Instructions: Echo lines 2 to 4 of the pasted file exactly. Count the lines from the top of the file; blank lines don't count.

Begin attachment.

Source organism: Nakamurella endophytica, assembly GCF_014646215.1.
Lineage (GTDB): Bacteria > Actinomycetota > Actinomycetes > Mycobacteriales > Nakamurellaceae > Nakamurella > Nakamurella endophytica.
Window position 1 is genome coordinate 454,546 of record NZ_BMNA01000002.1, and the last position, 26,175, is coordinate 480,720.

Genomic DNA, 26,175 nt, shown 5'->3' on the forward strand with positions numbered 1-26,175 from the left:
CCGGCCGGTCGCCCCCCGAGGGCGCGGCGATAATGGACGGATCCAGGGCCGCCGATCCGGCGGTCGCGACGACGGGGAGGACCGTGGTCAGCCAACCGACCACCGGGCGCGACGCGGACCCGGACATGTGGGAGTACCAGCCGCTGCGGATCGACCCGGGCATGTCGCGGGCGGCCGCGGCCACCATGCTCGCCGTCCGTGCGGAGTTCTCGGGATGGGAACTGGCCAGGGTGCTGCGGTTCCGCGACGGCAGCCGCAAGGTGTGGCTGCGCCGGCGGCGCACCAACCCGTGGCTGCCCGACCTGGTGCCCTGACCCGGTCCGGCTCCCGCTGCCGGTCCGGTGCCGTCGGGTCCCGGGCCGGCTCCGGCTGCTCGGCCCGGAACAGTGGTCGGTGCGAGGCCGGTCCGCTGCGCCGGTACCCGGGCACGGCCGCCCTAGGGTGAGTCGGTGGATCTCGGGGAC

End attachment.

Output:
Lineage (GTDB): Bacteria > Actinomycetota > Actinomycetes > Mycobacteriales > Nakamurellaceae > Nakamurella > Nakamurella endophytica.
Window position 1 is genome coordinate 454,546 of record NZ_BMNA01000002.1, and the last position, 26,175, is coordinate 480,720.

Genomic DNA, 26,175 nt, shown 5'->3' on the forward strand with positions numbered 1-26,175 from the left: